Top 25 Under 25, no. 24: Derek Grant

ANN ARBOR MI - DECEMBER 11: Derek Grant #27 of the Michigan State Spartans battles for the puck with Chad Langlais #7 of the Michigan Wolverines at Michigan Stadium on December 11 2010 in Ann Arbor Michigan. (Photo by Gregory Shamus/Getty Images)

There have been a few drafts in the 20-year history of the Senators in which almost all of the players selected have gone on to play a role in the franchise. 2008 is shaping out to be one such instance. Trading up for the 15th overall pick, Ottawa drafted Erik Karlsson, and he has been... okay. The Sens went on to take Patrick Wiercioch, overager Zack Smith, Andre Petersson, Mark Borowiecki and Emil Sandin, who may not fit the mould. Having already taken Petersson in the fourth round, Murray and his draft team turned to a tall centreman and a point-per-game player in the BCHL, Derek Grant.

Some high-level prospects have emerged from the fourth round of the '08 draft. TJ Brodie, selected four ahead of Grant, has made the transition to full-time NHLer with the Calgary Flames this season. Meanwhile Gustav Nyquist, the last pick of the round, turned an outstanding amateur career with the University of Maine into a point-per-game output with the Red Wings' AHL affiliate Grand Rapids Griffins.

Amateur Career:
From the BCHL to Michigan State University, Grant consistently hovered around the point-per-game mark, save one season--in his second BCHL campaign, he recorded 60 in 35. Grant was a healthy scratch a few weeks ago while his Binghamton Senators were riding one of their best winning streaks of the season (a healthy three games), which did not pay much compliment to his offense. Coach Kleinendorst saw fit to put him back in the lineup the following weekend, and Grant put up a point in his return.

When the Senators signed Grant to an entry level contract, Tim Murray had this to say about the Michigan State product:

Murray describes the native of Langley, B.C., as a "finesse, smart offensive winger" who "sees the ice very well and handles the puck very well."

-Rob Brodie, Ottawa Senators (emphasis added)

Corey Pronman, in his terrific top ten prospect lists of all the teams around the league, had some interesting commentary on Grant. Before he turned pro at the end of last year, and chipped in an overtime winner in Binghamton's comeback against the Manchester Monarchs, Grant was a relative unknown. This write-up helped to boost his stock, as Pronman slotted the 21 year-old fourth round pick in as the eighth best prospect in the Senators' system, writing:

Grant is a decent skater who doesn't really show a dangerous top speed, but moves pretty well in a straight line for a 6'3" forward. He's a solid distributor who can move the puck around at a fair level and is quite coordinated. He's not a flashy handler or distributor, but he just consistently makes the right, smart plays and rarely turns the puck over. Grant projects as an above-average to plus physical player as he's quite effective along the walls and in front of the net. He wins a good portion of his battles and he has the frame to be a force in front of the net on the power play. Grant plays a notable defensive game and his reads in that regard are impressive.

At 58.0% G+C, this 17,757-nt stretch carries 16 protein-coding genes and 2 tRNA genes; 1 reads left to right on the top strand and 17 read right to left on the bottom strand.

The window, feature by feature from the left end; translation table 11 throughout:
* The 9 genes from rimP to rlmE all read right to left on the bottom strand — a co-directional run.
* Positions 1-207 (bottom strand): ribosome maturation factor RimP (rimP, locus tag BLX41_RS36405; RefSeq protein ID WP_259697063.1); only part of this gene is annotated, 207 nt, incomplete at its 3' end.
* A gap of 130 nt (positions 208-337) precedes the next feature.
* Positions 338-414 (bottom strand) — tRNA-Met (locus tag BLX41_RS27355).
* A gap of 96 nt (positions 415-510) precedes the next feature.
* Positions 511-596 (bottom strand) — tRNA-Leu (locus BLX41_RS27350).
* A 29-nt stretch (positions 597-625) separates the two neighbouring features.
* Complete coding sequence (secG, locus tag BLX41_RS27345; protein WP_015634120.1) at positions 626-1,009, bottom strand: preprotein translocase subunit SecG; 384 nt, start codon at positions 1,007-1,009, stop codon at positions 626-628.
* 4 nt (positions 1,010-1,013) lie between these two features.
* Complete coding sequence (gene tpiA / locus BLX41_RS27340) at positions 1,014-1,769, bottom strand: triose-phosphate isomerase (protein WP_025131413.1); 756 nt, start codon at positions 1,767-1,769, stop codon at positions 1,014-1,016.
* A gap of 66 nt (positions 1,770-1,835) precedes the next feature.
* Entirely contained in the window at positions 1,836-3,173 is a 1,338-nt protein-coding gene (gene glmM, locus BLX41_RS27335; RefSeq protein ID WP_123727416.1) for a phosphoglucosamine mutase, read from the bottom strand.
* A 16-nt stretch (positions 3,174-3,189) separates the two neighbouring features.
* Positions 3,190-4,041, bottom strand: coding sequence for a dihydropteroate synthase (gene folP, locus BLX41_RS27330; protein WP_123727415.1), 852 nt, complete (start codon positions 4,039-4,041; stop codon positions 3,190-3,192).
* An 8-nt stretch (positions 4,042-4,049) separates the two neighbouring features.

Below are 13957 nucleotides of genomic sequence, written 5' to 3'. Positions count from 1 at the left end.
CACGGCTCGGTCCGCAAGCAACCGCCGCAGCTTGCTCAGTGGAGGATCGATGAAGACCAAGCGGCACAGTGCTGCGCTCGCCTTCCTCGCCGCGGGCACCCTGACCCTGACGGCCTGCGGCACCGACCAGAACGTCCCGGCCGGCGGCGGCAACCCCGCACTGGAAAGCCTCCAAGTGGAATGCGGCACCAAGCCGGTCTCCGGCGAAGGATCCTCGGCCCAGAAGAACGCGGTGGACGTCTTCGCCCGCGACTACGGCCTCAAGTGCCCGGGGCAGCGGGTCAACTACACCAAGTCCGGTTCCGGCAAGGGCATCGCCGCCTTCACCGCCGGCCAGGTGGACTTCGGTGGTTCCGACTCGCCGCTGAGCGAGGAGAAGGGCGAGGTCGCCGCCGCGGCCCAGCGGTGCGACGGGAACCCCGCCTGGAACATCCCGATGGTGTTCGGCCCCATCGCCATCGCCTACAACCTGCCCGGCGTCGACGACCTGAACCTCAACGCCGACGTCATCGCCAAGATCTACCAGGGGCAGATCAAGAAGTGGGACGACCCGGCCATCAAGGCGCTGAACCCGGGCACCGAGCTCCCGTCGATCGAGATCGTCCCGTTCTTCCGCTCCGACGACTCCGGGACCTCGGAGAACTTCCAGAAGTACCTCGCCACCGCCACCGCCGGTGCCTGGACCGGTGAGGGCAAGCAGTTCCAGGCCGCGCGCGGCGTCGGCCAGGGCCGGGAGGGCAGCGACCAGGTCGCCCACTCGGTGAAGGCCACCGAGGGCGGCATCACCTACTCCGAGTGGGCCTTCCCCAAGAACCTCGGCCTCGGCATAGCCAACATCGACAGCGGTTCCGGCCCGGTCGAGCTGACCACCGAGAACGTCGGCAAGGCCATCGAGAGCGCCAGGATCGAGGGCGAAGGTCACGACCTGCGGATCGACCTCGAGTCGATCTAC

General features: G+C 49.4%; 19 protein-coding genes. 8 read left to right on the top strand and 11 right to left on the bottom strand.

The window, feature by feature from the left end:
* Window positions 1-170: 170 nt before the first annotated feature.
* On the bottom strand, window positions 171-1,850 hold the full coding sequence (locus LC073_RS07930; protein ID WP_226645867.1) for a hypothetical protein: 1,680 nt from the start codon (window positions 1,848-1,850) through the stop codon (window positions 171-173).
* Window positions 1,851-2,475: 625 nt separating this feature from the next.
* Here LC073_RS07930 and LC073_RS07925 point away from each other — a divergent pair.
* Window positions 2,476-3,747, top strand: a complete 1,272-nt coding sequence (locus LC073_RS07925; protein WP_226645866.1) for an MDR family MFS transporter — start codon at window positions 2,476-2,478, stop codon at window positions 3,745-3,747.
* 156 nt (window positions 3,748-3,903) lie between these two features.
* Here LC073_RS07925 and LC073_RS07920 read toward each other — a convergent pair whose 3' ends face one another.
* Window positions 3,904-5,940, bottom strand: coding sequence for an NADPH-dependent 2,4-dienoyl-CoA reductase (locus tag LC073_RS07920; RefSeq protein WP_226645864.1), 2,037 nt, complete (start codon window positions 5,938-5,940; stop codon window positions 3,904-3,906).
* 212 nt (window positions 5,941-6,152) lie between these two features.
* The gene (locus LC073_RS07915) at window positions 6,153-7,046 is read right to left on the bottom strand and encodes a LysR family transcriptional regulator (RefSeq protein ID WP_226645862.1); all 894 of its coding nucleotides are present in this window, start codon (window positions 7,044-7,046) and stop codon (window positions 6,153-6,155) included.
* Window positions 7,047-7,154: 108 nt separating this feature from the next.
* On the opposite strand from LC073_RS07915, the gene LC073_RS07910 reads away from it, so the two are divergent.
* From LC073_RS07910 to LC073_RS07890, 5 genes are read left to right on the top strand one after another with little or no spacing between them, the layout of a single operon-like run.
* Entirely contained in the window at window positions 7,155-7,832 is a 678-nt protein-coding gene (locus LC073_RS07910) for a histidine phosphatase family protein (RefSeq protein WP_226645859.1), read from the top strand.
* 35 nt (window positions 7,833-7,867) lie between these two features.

-Corey Pronman, Puck Prospectus (emphasis added)

A forward with a decent defensive game, no overwhelming offensive skill-set, but who succeeds based on the quality of his puck possession, decision-making and overall hockey intelligence? Not to draw a direct comparison, as the two are very different statures and make their presence felt in different manners, but that sounds a lot like a player currently on the Senators roster: Erik Condra. Granted (pardon the terrible pun), Condra put up slightly higher points, in college with Notre Dame.

Here are their respective numbers with the B-Sens in their first seasons:

Erik Condra 80 11 27 38
Derek Grant 34 5 9 14

Comparables can go too far in trying to assess a player's future, but this one has a little merit. Grant's ceiling in the NHL would seem to be somewhat of a hybrid of Condra and Colin Greening: Big, good speed in straight lines, good decision-making, well-tuned offensive instincts, and a solid defensive awareness. Condra's second season saw his output increase to 47P in 55GP.

Grant has recognized potential to become a legitimate NHL player down the road, maybe even a second-liner if his development goes well--but he's still got work to do, and remains a bit of a project prospect. Ottawa has a crowded group ready to fight for those bottom six positions, and Grant needs to continue the steady improvement he's shown throughout his career to stay in the thick of the fight.

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